8 Most Pointless Features of this Console Generation

Most Pointless Console Features

Xbox One Kinect

Xbox One, Kinect

Don’t get me wrong, the Kinect was fun and all. I had a good time with it… on the Xbox 360.

But when it came to Kinect support on the Xbox One it was practically non-existent. Seriously, try and think of some Xbox One games that supported Kinect off the top of your head.

There was that Lococycle game by Twisted Pixel, which was also on the Xbox 360. That Fantasia game by Harmonix, which is also on Xbox 360. And the Just Dance games, which are still to this day releasing on the Xbox 360.

Sure, the Kinect wasn’t only supposed to work for games; Microsoft did love to hammer home the voice command function of the Kinect around the launch of the Xbox One. But, I mean, you could just, I dunno, use a controller to navigate the menus?

It’s clear that Microsoft realized how pointless the Xbox One’s Kinect was, as not only did they stop bundling it with original Xbox One consoles but dropped the proprietary Kinect port from the Xbox One S and X altogether.

Most Pointless Console Features

Xbox One HDMI In

xbox one hdmi in
Image Credit: PCWorld

A good way for a console manufacturer to reduce the cost of consoles is to strip out some of its lesser-used features. Just look at launch PS3 consoles compared to those of just a couple years later; they practically stripped it bear minus the disc drive and a couple USB ports.

And yet, surprisingly, Microsoft refuses to let go of the Xbox One’s HDMI In port.

It made sense to have it when the system launched, as it was in keeping with the console’s manifesto: to be your one-stop shop for entertainment.

You can plug in your cable box or any HDMI device (including a PS4 or Switch, if you so desired) and view it through your Xbox One.

The problem with this, however, is that the Xbox One has to be powered on every time you wanted to use the HDMI device inserted in the HDMI In. Because of that, it’s probably smarter to forgo the Xbox One and plug your cable box directly into your TV.

Most Pointless Console Features

PS4 Touchpadps4 touchpad

The eighth generation of consoles sadly brought about the death of two beloved friends that had been with us for almost 30 years: the Start and Select buttons. Please post an F in the comments section to pay respects.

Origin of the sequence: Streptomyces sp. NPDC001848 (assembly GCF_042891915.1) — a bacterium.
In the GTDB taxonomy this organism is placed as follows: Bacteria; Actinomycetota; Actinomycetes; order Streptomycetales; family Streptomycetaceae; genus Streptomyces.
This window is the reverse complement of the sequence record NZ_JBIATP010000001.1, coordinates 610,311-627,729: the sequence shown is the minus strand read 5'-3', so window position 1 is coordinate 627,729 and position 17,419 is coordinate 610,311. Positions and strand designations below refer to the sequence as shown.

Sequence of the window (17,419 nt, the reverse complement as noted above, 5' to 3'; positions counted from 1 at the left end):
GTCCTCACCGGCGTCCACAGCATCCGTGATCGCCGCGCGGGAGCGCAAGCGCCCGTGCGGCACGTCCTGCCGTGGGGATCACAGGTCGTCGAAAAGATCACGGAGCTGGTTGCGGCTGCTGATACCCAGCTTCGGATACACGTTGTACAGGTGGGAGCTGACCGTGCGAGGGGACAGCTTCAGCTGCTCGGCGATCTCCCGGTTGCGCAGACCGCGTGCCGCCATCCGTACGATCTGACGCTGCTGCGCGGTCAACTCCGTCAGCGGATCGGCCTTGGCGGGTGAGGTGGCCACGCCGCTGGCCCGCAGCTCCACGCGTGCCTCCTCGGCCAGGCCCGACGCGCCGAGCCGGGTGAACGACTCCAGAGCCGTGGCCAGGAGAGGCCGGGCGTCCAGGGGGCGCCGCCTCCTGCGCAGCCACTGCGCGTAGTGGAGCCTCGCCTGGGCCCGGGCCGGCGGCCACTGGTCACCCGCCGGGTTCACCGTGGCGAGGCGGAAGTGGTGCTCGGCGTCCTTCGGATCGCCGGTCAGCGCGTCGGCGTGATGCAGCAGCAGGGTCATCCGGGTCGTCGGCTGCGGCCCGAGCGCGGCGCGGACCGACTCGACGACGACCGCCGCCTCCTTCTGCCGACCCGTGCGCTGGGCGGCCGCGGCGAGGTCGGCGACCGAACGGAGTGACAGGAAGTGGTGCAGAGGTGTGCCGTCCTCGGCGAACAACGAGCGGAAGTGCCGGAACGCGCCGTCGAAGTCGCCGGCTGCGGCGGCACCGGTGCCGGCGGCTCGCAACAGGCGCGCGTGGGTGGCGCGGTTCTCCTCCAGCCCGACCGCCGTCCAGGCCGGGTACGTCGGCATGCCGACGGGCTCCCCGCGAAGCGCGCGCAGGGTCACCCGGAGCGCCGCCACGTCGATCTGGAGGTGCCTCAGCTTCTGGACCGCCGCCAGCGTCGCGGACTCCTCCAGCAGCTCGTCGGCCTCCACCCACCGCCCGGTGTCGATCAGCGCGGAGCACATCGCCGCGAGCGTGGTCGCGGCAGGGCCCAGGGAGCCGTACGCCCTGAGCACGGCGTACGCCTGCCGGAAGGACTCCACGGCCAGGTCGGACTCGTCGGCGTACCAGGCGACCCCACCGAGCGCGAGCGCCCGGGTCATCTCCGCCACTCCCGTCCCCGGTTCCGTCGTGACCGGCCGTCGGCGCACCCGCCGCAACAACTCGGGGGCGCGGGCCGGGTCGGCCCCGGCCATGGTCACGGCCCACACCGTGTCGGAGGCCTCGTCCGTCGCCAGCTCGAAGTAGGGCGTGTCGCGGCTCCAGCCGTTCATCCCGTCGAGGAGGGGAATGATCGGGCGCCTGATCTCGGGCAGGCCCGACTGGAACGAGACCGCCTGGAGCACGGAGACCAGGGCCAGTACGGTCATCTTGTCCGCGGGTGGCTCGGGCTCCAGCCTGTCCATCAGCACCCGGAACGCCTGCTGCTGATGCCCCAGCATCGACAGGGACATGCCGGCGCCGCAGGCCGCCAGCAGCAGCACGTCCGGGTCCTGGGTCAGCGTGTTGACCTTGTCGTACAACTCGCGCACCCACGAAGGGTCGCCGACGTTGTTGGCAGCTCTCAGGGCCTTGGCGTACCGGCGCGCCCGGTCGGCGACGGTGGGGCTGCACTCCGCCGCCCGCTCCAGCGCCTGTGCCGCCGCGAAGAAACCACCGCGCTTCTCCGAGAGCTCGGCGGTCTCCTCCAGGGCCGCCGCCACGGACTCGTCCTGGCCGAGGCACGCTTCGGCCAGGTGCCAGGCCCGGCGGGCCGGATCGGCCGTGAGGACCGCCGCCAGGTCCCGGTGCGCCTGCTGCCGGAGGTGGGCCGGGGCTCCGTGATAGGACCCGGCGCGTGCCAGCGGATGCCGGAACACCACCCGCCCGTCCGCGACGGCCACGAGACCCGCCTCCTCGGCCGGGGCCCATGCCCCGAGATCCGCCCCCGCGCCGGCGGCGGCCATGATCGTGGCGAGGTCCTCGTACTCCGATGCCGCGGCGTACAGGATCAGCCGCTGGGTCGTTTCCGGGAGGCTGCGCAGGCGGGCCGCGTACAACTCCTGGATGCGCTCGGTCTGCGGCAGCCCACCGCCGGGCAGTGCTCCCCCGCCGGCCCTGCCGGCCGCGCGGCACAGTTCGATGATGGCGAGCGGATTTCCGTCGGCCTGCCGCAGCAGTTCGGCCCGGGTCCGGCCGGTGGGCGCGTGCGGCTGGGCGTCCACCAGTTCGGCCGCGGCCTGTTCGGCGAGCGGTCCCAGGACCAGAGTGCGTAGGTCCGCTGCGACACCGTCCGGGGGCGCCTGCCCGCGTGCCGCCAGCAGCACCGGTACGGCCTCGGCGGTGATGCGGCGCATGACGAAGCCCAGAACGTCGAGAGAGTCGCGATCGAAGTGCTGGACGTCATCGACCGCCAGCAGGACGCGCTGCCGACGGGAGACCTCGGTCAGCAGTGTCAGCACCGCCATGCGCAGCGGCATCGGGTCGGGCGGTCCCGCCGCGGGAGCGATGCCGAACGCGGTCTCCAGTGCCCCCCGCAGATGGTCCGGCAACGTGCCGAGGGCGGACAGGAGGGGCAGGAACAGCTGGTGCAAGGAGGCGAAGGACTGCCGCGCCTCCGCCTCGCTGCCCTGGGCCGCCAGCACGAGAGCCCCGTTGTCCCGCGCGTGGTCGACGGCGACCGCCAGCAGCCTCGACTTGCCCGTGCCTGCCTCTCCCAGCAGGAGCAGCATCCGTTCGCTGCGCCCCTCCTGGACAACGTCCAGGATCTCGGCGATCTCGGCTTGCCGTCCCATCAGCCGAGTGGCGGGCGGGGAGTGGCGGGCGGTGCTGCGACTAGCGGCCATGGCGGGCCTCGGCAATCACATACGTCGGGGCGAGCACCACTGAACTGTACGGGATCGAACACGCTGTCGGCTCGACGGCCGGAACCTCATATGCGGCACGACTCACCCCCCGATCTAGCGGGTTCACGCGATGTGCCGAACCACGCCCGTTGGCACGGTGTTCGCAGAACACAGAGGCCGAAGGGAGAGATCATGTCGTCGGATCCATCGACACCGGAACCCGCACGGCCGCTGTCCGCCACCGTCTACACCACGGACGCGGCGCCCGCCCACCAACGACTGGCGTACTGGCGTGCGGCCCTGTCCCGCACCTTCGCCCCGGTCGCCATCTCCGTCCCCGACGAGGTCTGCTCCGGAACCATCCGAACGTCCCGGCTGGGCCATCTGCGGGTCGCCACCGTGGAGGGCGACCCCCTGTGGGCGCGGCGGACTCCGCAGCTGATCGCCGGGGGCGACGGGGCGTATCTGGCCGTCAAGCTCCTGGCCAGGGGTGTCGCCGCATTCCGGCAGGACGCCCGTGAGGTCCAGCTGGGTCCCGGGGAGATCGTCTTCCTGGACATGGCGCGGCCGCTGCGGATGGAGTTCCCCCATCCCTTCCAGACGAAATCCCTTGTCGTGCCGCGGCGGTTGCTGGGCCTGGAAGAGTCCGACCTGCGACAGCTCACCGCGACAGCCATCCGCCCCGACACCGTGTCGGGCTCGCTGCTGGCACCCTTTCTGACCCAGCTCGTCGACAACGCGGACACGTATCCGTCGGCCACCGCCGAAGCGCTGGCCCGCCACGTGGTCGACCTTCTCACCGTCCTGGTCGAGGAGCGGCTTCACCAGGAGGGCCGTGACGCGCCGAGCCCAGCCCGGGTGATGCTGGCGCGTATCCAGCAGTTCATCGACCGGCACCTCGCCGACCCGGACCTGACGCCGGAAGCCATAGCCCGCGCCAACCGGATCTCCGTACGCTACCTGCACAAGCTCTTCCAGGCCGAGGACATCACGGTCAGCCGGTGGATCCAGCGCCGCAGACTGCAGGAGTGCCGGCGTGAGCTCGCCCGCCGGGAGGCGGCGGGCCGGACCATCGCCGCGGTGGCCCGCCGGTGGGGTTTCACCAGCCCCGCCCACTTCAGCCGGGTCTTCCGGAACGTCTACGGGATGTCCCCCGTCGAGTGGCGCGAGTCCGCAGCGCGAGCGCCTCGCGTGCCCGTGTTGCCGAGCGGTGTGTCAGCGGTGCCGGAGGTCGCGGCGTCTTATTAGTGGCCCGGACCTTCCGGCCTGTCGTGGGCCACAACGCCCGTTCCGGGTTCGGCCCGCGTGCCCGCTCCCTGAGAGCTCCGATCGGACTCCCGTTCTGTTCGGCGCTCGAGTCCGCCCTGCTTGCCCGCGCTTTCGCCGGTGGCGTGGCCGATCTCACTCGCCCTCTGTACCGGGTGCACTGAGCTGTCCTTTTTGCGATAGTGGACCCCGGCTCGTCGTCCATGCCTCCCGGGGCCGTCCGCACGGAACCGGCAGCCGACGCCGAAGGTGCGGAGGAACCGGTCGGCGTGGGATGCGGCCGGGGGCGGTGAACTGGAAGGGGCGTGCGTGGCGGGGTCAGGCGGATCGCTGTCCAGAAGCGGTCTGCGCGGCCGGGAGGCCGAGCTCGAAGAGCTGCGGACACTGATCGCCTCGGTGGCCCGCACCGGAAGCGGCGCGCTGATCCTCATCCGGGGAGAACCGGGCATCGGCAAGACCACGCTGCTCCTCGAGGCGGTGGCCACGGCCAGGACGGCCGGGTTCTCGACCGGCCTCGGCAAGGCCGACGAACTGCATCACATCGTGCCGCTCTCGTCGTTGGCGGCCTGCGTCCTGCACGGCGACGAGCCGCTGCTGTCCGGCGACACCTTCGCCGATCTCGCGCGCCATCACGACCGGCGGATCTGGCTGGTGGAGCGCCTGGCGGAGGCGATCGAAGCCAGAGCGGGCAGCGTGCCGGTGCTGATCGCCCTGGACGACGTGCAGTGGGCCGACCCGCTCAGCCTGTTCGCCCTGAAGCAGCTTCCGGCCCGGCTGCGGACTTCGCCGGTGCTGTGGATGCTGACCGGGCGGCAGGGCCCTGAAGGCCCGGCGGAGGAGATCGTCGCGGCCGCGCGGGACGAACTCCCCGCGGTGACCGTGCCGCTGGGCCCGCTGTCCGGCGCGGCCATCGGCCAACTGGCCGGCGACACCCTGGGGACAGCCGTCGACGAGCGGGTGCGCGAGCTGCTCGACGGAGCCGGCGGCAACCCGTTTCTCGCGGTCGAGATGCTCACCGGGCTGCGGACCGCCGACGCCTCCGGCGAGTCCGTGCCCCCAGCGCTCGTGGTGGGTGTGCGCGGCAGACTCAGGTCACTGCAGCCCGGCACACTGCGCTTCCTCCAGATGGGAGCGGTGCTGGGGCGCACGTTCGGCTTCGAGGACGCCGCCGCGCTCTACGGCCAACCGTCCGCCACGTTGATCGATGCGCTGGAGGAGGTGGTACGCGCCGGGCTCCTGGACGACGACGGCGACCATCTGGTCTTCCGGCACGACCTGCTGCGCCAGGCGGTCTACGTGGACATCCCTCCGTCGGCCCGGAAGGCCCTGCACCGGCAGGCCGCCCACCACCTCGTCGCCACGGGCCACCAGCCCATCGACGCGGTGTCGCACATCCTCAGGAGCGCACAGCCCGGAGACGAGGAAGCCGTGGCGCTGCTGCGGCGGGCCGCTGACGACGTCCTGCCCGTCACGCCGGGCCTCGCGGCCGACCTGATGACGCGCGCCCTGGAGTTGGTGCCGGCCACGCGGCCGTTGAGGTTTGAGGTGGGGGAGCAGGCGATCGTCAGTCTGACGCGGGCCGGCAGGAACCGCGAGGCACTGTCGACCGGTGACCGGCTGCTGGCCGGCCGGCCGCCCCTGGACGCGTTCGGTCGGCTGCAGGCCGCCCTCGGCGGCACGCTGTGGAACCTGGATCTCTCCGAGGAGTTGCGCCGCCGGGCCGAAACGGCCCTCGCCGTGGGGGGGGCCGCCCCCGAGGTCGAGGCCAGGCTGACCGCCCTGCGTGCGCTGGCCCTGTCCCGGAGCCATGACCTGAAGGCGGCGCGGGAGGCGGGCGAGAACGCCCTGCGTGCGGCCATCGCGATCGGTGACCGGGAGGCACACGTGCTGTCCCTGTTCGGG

In its place, we got the confusing Menu and View buttons on Xbox One. On Wii U and Switch, it was the + and – buttons. And on PS4, it was Options and a chunky, rectangular button known as the Touchpad.

I’m sure the initial aim of the Touchpad was to serve as more than a replacement of the Select button, but over time, that’s essentially what it became.

In some games, such as Metal Gear Solid V: Ground Zeroes, it could even function as multiple Select buttons depending on which part of the Touchpad you’re touching.

There were a couple games that tried to utilize it in unique ways. In Tearaway Unfolded, an enhanced port of a PS Vita game, you could use it to draw. However, it just felt like a super clunky way to emulate what did work on a touchscreen.

Most Pointless Console Features

PS4 Light Bar

ps4 lightbar

I played through Outlast one Halloween night. To make it extra spooky, I started it at midnight and turned off all of the lights.

Except, there was one light that was impossible to extinguish: the stupid PS4 Light Bar. It filled my small room with a calm blue glow. Not really the mood I was going for.

The light bar isn’t terrible, by any means. In fact, it’s kind of cool watching it light up with different colors as your ball collides with pegs in Peggle 2.

But, in all honesty, I’d much rather trade that “coolness” for more battery life.

To Sony’s credit, they did eventually find a practical use for the light bar. It can be used to track the position of your controller while playing VR games, similarly to the glow-up balls on the Move controllers.

Outside of VR games though, it’s kind of pointless.

Most Pointless Console Features

PlayStation Vita Rear Touchpad